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Tuesday, October 25, 2011

waiting for direction

So what have I learned so far regarding my short filmmaking? Well, I am getting a bit more of a perfectionist (is there a level to perfection? When do we know we have reached perfection? Maybe that is something for another entry). I have now directed, starred, edited, filmed and put music and effects together. What I have realised is that my visionary perspective is not always shared with others. For example, I recently starred in a movie that I was also asked to edit. Now please do not see this as me having a go at the cast of this film I stared in. This entry is purely about what I have learned and as such, will take forward in my filmmaking career. I hope that you too, as a reader with a potential intent to make short films will learn something from this entry. The problem I had was many fold. I would be better saying the problems I had were…
            When you are not behind the camera, you are not in control of what the camera is seeing. More importantly, if your idea of how a film should look does not match that of the cameraperson then editing becomes quite tricky.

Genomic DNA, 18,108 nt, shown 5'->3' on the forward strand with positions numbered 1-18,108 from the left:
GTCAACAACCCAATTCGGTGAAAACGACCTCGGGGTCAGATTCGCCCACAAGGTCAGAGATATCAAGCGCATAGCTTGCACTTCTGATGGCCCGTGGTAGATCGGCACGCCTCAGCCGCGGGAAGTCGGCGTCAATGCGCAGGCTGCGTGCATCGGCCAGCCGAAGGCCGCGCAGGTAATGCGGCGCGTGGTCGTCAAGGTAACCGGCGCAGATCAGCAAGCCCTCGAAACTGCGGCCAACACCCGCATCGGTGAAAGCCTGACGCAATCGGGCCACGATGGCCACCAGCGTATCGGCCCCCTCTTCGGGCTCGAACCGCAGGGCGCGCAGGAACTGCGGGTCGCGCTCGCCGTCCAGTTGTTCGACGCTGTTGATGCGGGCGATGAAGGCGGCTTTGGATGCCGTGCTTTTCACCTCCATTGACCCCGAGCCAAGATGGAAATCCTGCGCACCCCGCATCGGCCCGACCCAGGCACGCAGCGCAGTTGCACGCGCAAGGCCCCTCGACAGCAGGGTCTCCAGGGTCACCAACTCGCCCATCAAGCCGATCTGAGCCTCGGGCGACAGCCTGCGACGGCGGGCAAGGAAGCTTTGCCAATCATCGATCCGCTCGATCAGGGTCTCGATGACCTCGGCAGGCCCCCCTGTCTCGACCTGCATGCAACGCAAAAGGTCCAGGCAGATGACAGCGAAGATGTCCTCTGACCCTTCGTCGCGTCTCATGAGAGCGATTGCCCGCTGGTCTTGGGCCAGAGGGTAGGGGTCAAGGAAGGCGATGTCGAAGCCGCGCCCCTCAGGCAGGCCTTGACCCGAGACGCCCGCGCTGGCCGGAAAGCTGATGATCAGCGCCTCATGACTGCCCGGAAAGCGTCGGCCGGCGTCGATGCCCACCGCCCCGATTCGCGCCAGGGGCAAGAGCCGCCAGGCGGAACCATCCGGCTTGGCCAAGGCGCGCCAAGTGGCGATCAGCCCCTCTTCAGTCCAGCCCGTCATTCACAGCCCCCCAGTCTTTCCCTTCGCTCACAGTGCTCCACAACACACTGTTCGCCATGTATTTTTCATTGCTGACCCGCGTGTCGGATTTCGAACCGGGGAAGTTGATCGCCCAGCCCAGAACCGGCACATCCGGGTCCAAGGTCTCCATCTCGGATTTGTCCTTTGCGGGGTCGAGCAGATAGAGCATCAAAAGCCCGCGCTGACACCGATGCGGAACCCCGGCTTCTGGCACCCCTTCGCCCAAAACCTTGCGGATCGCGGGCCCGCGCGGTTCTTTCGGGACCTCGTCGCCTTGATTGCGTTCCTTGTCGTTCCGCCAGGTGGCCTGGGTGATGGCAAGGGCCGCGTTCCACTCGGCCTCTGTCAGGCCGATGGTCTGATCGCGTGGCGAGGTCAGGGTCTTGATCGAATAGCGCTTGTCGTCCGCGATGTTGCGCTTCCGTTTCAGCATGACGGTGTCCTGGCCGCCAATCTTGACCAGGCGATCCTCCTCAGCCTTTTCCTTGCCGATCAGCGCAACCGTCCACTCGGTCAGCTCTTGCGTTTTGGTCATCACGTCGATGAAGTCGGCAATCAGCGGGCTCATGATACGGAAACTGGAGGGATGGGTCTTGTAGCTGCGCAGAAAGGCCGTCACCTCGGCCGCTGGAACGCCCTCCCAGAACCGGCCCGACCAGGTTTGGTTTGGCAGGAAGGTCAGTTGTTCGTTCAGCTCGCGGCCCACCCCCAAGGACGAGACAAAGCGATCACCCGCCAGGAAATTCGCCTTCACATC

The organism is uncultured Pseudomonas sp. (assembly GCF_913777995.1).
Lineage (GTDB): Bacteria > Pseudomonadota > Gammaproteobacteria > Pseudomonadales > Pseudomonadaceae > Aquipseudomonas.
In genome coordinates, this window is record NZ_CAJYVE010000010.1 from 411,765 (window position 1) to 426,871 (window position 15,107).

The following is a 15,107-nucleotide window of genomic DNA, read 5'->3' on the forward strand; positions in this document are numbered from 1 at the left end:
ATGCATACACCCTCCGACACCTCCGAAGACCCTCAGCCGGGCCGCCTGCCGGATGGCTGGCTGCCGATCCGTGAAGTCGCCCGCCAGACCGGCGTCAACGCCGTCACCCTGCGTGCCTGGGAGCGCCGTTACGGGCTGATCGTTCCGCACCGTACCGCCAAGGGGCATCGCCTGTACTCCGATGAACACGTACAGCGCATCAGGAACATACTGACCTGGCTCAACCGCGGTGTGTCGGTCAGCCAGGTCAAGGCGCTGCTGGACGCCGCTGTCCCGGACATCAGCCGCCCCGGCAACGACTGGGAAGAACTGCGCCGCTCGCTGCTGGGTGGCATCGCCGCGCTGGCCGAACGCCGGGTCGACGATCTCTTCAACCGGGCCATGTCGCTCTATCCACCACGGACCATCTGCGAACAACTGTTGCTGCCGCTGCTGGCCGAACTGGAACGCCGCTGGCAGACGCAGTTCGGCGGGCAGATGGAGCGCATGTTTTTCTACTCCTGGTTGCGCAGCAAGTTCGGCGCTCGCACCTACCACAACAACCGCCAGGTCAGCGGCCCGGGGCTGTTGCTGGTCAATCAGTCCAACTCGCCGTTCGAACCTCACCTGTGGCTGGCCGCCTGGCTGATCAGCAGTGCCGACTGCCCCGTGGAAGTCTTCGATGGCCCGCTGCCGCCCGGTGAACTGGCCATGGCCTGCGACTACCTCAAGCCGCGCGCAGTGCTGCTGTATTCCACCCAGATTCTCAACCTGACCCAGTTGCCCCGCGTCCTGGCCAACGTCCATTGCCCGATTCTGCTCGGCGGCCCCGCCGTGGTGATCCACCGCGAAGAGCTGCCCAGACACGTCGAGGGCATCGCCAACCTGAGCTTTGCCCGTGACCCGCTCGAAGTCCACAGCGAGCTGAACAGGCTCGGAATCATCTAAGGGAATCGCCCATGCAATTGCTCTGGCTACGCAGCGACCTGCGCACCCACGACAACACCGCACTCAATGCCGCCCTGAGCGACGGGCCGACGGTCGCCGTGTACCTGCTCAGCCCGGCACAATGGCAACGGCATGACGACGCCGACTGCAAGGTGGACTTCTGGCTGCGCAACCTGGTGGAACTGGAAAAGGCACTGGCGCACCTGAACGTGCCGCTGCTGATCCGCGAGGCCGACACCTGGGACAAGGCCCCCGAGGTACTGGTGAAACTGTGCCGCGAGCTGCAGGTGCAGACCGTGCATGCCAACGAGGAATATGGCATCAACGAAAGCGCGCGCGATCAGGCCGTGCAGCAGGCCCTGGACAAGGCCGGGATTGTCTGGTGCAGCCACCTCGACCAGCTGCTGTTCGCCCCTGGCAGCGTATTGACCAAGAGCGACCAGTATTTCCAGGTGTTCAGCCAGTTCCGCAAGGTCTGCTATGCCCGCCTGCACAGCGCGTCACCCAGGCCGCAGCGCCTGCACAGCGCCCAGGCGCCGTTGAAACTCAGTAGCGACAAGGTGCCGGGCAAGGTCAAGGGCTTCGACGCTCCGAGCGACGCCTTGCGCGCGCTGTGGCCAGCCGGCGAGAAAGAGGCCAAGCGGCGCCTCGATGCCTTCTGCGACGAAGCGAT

Step one, get organised. The director had an idea that was not wholly shared with the cast. I found myself waiting for direction that had to be prompted.
Step two, if your film is for a competition, this might not be the best time to have someone who has not much experience filming, filming it. During the editing process scenes were lost that had people in the background. Scenes were lost that had talking over them and I had to take the audio out of scenes in which you could hear the cameraperson chewing gum!
Step three, know your role. It was my understanding that I was to star in this film. When I got there I found out I was to provide the camera which luckily I had with me (never leave your camera at home, you do not know when opportunity will present itself). The downside was that it was not fully charged.
I was later was asked to edit the film. Knowing what I do know now is that if I am going to edit a film, do not star in it. You need to get what the director is looking for. You need to see what the cameraperson is seeing. You need to share your vision.
Well that is out of my system. I do apologise for making this entry a bit of a rant but I do hope you are able to apply my learning to your own circumstances. Remember, know your role. This can be applied to work, rest or play. It can be applied to life itself.

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